Table des matières


Introduction: Why Siberia?

Part 1: Canada’s Road to Siberia

1 1917: A Breach in the Allied Front

2 Vladivostok: 1917

3 The Road to Intervention

4 Mobilization

5 Departure Day

Part 2: To Vladivostok and Back

6 Vladivostok: 1919

7 “Up Country” and Evacuation

8 Afterword



Notes; Bibliography; Index

A highly readable and provocative book that brings to a life a forgotten chapter in the history of Canada and Russia – the journey of 4,200 Canadian soldiers from Victoria to Vladivostok in the wake of the Russian Revolution.

La description

This groundbreaking book brings to a life a forgotten chapter in the history of Canada and Russia – the journey of 4,200 Canadian soldiers from Victoria to Vladivostok in 1918 to help defeat Bolshevism. Combining military and labour history with the social history of BC, Quebec, and Russia, Benjamin Isitt examines how the Siberian Expedition exacerbated tensions within Canadian society at a time when a radicalized working class, many French-Canadians, and even the soldiers themselves objected to a military adventure designed to counter the Russian Revolution. The result is a highly readable and provocative work that challenges public memory of the First World War while illuminating tensions – both in Canada and worldwide – that shaped the course of twentieth-century history.


The story of 4,200 Canadian soldiers sailing from British Columbia to the Russian Far East is told in From Victoria to Vladivostok, a fascinating account by the historian Benjamin Isitt.

- Tom Hawthorn

[A] fascinating study of the canadian contribution to the military expedition to Siberia.

- Nathan M. Greenfield

Benjamin Isitt’s fascinating study of the Canadian contribution to the military expedition to Siberia designed to crush Lenin’s nascent Communist state punches a large hole in how much of Canada’s chattering class conceives of the country.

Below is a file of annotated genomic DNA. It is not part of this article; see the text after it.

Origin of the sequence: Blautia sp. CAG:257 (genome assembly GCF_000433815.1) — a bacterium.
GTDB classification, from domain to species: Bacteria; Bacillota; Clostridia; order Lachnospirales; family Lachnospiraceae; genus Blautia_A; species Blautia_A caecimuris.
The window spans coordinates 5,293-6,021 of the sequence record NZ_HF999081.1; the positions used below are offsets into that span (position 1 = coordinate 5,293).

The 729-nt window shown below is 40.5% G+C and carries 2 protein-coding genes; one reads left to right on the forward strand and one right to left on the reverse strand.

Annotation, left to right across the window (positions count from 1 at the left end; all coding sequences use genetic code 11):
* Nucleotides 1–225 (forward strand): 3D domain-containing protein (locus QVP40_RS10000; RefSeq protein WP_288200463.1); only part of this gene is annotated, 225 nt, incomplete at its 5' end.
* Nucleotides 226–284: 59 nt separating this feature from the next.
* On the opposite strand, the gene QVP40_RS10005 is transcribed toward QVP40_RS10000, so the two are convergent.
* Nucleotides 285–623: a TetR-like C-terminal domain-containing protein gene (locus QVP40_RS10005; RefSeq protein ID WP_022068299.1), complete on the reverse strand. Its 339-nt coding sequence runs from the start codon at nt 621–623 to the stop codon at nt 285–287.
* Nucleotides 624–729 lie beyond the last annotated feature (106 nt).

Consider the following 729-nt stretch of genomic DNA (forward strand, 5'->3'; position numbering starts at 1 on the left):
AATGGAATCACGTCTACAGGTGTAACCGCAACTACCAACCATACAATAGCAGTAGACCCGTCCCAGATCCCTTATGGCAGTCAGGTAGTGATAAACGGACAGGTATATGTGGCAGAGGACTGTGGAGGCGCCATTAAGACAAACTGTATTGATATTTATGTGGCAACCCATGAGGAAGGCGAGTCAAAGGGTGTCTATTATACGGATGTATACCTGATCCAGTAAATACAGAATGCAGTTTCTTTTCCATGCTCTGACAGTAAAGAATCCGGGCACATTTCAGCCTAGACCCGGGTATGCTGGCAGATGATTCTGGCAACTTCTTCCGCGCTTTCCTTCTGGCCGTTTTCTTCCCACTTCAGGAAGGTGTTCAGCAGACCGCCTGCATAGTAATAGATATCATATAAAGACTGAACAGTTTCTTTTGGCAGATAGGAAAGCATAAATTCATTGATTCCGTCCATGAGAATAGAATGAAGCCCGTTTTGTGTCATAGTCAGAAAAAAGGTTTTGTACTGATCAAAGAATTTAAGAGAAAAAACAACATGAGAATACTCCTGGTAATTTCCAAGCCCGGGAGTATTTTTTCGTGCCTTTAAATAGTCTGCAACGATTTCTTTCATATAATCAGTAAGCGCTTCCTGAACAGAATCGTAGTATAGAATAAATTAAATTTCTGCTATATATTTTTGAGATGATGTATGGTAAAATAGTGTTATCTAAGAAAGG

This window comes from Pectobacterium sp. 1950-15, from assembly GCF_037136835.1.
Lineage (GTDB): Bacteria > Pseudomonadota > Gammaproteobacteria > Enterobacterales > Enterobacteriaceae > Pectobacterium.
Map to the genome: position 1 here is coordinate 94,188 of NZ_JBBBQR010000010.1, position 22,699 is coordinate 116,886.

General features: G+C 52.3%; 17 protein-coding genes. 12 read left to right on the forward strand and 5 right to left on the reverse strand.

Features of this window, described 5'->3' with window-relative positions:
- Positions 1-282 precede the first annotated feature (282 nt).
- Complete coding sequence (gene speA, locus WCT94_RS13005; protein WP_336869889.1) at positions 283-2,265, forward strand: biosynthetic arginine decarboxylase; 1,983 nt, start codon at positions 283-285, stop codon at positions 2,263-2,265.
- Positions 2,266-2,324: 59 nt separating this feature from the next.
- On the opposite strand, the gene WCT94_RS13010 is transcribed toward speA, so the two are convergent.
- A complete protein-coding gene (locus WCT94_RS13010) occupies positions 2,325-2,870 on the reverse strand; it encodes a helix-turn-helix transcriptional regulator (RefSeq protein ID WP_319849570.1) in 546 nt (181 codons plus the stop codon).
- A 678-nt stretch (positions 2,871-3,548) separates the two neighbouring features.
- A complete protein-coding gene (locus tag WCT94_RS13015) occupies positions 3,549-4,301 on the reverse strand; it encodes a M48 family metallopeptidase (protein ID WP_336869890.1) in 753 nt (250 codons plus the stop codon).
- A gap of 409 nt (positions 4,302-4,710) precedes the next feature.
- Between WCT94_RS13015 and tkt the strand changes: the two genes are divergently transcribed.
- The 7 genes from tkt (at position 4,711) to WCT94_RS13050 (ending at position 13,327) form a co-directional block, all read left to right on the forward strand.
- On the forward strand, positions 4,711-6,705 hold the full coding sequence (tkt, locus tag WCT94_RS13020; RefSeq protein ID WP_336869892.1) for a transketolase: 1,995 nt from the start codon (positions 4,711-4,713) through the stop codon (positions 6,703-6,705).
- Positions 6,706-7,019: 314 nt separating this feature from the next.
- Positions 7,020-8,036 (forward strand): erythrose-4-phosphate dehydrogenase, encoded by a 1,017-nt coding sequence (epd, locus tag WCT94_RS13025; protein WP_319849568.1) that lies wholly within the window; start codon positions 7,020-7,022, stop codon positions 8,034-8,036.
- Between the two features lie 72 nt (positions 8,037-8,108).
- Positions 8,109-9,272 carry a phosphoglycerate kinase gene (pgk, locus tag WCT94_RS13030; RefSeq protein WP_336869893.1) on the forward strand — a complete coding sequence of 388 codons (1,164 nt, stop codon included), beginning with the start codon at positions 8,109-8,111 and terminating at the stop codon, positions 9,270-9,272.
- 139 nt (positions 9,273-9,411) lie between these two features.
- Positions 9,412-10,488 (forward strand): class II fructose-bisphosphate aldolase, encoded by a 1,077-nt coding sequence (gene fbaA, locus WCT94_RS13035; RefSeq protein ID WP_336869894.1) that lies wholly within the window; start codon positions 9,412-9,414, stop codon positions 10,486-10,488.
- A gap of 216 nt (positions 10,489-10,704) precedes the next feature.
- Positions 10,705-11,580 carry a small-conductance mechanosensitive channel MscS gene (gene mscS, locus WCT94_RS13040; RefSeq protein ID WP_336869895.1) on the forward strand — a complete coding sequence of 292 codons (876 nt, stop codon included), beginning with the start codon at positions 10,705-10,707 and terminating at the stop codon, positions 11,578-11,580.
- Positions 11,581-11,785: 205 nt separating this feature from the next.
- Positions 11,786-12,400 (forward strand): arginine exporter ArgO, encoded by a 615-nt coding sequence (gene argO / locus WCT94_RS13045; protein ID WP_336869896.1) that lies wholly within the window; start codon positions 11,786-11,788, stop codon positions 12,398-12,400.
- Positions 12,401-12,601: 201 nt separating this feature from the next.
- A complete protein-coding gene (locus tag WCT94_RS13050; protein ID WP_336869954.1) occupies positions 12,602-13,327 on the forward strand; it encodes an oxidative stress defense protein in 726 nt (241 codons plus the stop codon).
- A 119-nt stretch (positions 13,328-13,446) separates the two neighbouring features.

- Nathan M. Greenfield

Short, inglorious, hugely unpopular at the time and largely forgotten now: most Canadians probably have no idea that, once upon a time, this country invaded Russia . .. Isitt’s extensive analysis of why we were there – mostly trying to deprive revolutionary workers at home of an international beacon – is convincing, as is his ironic conclusion: the blatant class warfare of the expedition did more to incite radicalism at home than it did to suppress it in Russia. Less than six months after the Victoria mutiny, a rising tide of industrial unionism would spark the Winnipeg General Strike.

- Brian Bethune

Now the Vladivostok story can be known in detail from the excellent research of Benjamin Isitt, in his new book From Victoria to Vladivostok: Canada’s Siberian Expedition, 1917-19, a fascinating and wide-ranging account.

- Stephen Osborne

At a time where our mission in Afghanistan is evolving, and leaders come to grips with the 'Afghanization' of the military effort there; and, where the future of Canada’s and the international community’s involvement in Libya is being widely discussed . .. this book highlights many lessons concerning strategic objectives, one being military intervention, and the necessity for public support for same. Highly recommended.

- Colonel Peter Williams